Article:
Books and Education
Ifemelu's relationship with books is quite interesting, as she is a highly educated woman but often told throughout the novel that she values the wrong kinds of literature. As a teen, Obinze tries to get her to read the books he likes, most of them about America or by American authors. On one occasion, he tries to make her read Huckleberry Finn, which she does not even like enough to finish. In her relationship with Blaine, too, he tries to get her interested in a higher caliber of literature than she currently reads, and she tries to live up to these expectations. In their first encounter on the train, she tries to hide her trashy magazine from him, assuming that he will judge her for reading it before they have even said a word to one another. Even in her relationship with Curt, who is not exactly an intellectual, her taste in magazines is questioned when he sees that she is reading Essence, which he calls "racially skewed" (364). In a moment of meta-literature, even the worth of Americanah itself is questioned when Blaine's sister Shan says, "You can't write an honest novel about race in this country. If you write about how people are really affected by race, it'll be too obvious" (417), begging the question of whether Adichie's book achieves this honesty.
As in the quote above in which Shan questions the honesty of books about race in America, the concept of honesty comes up often throughout Americanah. It seems that in most cases, people are not as sparing as Shan when throwing around the word "honest" regarding both literature and people. For example, Obinze is called an honest man by many once he becomes a rich businessman in Nigeria simply because he is not as conniving as many others. Ifemelu also notes that a white girl who has come into the same hair salon as she to get braids says that the book Bend in the River was "so honest, the most honest book I've read about Africa" (253), while not speaking from a place of experience, meaning her assessment cannot be true. However, honesty is used at least once in the positive sense, when Obinze tells Ifemelu something he has continued to value about her since adolescence: "You haven't stopped being honest, Ifem. Thank God" (529).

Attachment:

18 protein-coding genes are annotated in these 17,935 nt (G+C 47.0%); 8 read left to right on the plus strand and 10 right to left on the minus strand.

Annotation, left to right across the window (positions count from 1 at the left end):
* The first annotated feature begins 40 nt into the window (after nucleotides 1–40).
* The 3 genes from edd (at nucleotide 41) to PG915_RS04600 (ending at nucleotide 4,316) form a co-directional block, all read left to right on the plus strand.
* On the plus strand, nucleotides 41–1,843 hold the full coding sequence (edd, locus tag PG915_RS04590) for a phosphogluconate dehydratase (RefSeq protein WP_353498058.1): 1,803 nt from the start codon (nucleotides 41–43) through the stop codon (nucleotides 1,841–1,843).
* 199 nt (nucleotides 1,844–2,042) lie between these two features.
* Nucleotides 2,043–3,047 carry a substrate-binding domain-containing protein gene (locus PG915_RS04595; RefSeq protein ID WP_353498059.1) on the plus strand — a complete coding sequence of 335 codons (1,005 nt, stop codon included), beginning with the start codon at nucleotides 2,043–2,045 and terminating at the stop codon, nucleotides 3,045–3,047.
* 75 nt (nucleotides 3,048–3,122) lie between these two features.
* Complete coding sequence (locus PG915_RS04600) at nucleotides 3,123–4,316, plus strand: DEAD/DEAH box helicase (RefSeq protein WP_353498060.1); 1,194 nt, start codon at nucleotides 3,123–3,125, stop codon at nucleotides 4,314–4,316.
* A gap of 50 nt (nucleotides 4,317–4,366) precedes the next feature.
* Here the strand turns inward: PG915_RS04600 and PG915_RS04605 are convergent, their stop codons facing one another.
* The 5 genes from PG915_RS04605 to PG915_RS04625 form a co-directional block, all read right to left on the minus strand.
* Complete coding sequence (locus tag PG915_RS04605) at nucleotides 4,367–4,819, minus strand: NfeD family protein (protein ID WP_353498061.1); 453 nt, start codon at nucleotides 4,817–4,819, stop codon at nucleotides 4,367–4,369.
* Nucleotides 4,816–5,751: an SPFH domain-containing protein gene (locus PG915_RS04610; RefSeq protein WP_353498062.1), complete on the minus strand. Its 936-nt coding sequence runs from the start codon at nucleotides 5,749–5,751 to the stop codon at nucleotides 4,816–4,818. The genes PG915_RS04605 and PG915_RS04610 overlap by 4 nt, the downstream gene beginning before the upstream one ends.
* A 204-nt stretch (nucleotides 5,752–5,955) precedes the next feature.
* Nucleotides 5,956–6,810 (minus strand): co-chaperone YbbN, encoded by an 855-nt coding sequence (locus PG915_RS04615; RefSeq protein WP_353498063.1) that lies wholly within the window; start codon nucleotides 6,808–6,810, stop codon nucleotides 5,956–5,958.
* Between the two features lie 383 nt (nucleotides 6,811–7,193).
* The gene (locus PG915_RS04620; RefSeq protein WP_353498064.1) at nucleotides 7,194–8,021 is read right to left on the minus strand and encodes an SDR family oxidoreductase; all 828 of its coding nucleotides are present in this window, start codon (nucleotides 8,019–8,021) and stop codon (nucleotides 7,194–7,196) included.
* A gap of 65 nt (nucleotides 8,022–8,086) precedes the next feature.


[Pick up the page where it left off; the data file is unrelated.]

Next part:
Names and Nicknames
Names become very important to the novel as Ifemelu, Obinze, and others work and study abroad in places where their names make them clear outsiders and sometimes even dangerous (in the case of taking on other names for work purposes). The name Ifemelu must take on - Ngozi - is even more significant in that it is one of the given names of the author, Chimamanda Ngozi Adichie.
In the nostalgic sections of Part 1 wherein Ifemelu focuses on her teenage friend group and romance with Obinze, the focus is on not given names but nicknames. Obinze is called one nickname by most of their friends - The Zed - but when he and Ifemelu become romantically intimate, she begins to call him the suggestive name "Ceiling." The use of a special nickname shows others that they have a relationship they cannot be a part of and keeps a playful sensuality in even their public lives. Throughout the novel, even after the couple has broken up, Ifemelu will continue to use this nickname for Obinze at certain times in a way that shows she has not fully gotten over their relationship.
Americanah Questions and Answers
The Question and Answer section for Americanah is a great
resource to ask questions, find answers, and discuss the novel.